It is abundant in both plant and animal tissues and primary dietary deficiency is not observed. However, potassium depletion is encountered frequently in clinical medicine secondary to a number of pathologic states. The minimal daily requirement of potassium is not known but presumably is similar to that of sodium. Ingestion of excessive amounts of potassium leads to toxicity. Normal persons can take 6 gm. daily without danger but this amount may be harmful if there is renal damage or adrenal insufficiency.

Potassium is the principal cation of the cells, the concentration in extracellular fluids amounting to only a small per cent of the intracellular concentration. In the normal adult, the average level of potassium in serum is 4.2 mEq/1, in the cells, 112mEq/1. Total exchangeable potassium has been found to be 47 mEq/kg of body weight in the male, 40 mEq/kg in the female.

The important role of potassium in metabolism is indicated by the close relationship between cell growth and potassium accumulation and cell breakdown and potassium loss. Potassium is closely associated with protein and glycogen and functions in the cells in coniunction with phosphate, chloride and bicarbonate. The excitability of nerve tissue, the transmission of nerve impulses and the contractility of all types of muscles are influenced profoundly by potassium concentration. Paralysis of striated muscle is observed when the serum concentration is less than 2 to 2.5 mEq/1. Smooth muscle and cardiac muscle, likewise, are affected by potassium deficiency. Potassium is involved in a number of enzyme reactions. According to Greisheimer (67), the transport of potassium “across cell boundaries against existing ionic concentration gradients seems to be linked with the carbohydrate phosphorylation cycle.”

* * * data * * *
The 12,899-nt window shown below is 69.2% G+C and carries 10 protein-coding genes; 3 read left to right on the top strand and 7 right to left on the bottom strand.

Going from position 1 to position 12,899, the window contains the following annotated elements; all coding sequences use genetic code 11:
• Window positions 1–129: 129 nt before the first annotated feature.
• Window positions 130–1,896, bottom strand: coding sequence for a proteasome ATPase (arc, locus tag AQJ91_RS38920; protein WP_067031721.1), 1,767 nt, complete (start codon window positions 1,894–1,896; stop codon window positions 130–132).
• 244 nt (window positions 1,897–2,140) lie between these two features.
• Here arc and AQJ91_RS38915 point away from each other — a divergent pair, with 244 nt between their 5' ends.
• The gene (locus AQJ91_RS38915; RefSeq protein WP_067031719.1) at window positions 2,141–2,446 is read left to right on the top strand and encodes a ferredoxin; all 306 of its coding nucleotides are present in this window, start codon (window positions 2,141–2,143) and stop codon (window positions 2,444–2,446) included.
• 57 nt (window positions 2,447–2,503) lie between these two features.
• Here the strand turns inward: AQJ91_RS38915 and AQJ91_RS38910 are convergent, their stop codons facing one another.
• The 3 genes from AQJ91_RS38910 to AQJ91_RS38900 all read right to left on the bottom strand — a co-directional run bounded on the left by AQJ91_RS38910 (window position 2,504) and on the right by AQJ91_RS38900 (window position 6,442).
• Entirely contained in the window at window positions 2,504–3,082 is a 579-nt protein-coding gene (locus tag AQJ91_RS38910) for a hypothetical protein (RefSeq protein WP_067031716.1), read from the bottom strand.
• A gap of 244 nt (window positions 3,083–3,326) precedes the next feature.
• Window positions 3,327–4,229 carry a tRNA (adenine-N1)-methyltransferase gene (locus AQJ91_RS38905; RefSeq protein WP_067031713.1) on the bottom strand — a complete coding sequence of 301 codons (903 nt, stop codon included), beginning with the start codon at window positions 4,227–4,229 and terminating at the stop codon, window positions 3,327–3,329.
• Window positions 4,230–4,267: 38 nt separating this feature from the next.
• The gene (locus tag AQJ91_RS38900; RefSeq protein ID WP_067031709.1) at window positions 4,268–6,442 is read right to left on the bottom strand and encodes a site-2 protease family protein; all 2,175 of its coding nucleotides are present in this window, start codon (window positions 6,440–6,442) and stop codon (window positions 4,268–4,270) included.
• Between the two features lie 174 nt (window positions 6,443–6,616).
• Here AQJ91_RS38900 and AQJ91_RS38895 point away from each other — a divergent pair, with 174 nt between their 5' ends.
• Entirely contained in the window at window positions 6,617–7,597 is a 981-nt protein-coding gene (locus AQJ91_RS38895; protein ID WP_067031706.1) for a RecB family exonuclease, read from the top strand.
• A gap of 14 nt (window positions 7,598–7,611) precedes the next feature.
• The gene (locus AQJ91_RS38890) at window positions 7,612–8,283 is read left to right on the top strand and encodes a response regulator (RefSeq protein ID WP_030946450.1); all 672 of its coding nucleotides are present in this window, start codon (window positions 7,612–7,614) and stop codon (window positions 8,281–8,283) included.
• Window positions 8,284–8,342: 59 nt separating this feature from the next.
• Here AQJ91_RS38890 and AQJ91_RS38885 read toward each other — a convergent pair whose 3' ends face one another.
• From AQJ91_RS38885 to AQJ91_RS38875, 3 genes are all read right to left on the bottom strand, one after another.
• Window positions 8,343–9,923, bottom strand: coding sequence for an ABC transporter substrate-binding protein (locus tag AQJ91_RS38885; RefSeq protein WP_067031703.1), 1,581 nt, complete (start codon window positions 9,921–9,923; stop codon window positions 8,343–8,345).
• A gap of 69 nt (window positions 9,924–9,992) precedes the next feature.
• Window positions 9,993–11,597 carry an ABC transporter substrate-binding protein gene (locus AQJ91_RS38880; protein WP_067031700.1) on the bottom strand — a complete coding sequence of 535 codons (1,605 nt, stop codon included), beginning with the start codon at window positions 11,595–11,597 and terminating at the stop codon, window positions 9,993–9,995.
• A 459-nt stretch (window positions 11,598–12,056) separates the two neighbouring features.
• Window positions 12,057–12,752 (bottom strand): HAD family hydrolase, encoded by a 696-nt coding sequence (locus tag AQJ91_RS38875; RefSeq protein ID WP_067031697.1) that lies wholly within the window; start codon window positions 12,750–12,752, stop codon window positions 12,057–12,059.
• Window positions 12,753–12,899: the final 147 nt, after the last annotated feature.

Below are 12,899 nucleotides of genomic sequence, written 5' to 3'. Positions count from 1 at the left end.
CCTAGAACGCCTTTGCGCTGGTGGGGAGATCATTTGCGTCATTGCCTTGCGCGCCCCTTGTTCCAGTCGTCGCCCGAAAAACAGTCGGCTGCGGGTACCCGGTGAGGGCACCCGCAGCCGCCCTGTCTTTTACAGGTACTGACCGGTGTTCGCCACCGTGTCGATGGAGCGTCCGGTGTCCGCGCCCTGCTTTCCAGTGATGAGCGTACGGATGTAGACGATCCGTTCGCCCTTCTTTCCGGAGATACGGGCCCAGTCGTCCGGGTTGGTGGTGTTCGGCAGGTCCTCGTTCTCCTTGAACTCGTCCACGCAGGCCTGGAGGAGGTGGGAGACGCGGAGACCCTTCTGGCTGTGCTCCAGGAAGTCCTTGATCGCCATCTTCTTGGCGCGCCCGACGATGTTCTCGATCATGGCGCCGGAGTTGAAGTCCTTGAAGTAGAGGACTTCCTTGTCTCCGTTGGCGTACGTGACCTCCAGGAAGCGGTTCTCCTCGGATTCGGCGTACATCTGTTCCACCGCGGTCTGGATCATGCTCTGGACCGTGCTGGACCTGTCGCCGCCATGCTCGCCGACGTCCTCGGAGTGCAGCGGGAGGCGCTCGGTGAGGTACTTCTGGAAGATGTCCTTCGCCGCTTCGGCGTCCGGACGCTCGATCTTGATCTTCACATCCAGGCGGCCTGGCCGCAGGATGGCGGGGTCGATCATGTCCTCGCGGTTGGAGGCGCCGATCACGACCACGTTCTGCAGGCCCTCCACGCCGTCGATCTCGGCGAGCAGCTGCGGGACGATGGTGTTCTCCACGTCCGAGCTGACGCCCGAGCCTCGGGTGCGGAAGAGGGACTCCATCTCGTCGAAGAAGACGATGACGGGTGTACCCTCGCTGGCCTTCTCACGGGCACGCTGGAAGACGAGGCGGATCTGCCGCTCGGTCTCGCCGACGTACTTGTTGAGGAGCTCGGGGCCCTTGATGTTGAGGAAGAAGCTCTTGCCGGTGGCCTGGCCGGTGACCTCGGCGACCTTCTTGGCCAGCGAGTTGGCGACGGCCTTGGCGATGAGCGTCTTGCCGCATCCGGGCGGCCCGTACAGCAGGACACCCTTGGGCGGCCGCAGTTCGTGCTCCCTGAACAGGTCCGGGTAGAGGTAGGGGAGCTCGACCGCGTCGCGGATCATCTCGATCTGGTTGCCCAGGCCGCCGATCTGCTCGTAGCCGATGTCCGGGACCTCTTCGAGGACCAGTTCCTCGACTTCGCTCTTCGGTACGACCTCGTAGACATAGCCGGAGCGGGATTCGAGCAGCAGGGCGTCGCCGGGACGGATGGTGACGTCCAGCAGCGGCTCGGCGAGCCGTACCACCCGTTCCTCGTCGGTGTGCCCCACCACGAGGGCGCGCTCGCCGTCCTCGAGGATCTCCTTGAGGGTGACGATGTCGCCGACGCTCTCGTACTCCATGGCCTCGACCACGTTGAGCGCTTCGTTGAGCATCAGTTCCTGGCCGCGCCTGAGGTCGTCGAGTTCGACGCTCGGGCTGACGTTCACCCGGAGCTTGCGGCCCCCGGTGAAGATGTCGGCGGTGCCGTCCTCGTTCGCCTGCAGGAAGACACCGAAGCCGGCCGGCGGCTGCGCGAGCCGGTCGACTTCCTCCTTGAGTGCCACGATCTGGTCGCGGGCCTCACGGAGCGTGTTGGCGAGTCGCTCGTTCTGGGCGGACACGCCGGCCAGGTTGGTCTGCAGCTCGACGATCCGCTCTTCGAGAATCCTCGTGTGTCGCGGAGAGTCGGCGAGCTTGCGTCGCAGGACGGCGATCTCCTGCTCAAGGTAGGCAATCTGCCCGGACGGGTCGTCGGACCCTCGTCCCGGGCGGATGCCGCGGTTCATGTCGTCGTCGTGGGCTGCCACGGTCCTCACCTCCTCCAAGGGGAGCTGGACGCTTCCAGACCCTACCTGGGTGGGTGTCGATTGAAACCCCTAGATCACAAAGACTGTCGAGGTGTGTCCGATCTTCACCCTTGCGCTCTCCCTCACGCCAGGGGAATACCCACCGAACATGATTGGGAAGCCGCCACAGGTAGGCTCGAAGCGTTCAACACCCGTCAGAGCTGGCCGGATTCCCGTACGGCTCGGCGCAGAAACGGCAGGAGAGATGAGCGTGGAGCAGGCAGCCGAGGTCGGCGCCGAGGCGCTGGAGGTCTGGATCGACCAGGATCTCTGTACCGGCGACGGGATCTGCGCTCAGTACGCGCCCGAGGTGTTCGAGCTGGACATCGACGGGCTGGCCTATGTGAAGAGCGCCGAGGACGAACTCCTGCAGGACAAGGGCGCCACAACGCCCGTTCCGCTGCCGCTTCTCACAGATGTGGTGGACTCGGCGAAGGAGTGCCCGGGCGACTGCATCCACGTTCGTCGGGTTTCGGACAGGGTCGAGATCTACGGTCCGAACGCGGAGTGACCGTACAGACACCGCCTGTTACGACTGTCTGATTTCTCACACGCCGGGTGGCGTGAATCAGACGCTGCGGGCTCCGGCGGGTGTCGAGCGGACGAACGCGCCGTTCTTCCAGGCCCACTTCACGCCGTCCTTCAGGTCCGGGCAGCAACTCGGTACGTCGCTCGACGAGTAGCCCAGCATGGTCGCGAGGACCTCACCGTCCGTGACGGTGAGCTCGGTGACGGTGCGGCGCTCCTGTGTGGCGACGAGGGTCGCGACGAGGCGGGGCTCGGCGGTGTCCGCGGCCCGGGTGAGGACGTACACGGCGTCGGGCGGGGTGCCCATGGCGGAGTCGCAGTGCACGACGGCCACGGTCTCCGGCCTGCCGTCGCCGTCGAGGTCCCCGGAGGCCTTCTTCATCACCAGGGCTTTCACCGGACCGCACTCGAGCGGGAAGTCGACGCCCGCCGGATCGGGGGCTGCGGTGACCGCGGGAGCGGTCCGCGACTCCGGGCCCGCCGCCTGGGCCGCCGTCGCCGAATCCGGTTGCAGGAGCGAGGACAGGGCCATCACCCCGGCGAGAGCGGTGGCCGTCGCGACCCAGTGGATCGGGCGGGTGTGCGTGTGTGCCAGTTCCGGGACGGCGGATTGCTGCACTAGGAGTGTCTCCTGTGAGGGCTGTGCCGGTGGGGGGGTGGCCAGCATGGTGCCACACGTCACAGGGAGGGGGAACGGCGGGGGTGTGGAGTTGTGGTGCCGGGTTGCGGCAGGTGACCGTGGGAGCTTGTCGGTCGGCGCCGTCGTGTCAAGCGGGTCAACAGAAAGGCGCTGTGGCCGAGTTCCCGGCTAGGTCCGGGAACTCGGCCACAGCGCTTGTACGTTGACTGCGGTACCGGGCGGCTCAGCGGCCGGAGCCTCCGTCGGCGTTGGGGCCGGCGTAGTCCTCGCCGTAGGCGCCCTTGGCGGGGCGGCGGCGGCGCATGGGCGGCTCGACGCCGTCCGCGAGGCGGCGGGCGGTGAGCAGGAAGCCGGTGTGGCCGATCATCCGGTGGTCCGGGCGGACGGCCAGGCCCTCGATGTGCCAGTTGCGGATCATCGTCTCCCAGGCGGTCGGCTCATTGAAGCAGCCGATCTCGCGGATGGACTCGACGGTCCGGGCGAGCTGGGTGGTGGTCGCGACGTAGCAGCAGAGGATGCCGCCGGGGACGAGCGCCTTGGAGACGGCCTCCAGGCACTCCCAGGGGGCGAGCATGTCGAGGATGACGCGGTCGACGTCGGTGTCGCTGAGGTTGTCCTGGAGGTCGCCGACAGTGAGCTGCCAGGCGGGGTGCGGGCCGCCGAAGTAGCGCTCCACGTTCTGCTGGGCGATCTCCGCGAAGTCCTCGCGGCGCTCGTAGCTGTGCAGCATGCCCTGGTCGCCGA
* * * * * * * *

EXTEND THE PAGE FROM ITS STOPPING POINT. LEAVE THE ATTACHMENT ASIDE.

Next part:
The kidney is largely responsible for maintaining a balance between the intake and output of potassium in a manner which resembles that for sodium except that during fasting or after tissue damage, potassium is released from the cells and excreted in the urine. Potassium leaves the cells with nitrogen in the ratio of about 2.7 mEq potassium per gram of nitrogen. Schwartz found that potassium excretion is increased under the following Conditions: when serum potassium concentration increases, in both acidosis and alkalosis, by administration of desoxycorticosterone, aldosterone, corticosterone, other corticoids or adrenocorticotropic hormone, or by activation of the adrenal cortex. Urine with a high level of sodium is usually high in potassium as well. The mercurial diuretics produce alkalosis that may or may not be accompanied by potassium deficit. In renal failure with oliguria, or when shock and dehydration are present, potassium may be retained and toxic levels may ensue. If urine volume is high, potassium excretion is usually maintained even in advanced renal insufficiency.

Moderate amounts of potassium are lost in the stools, about 2 millimoles per day being excreted by healthy infants. In infantile diarrhea, potassium loss in the stools may amount to 17 millimoles per day.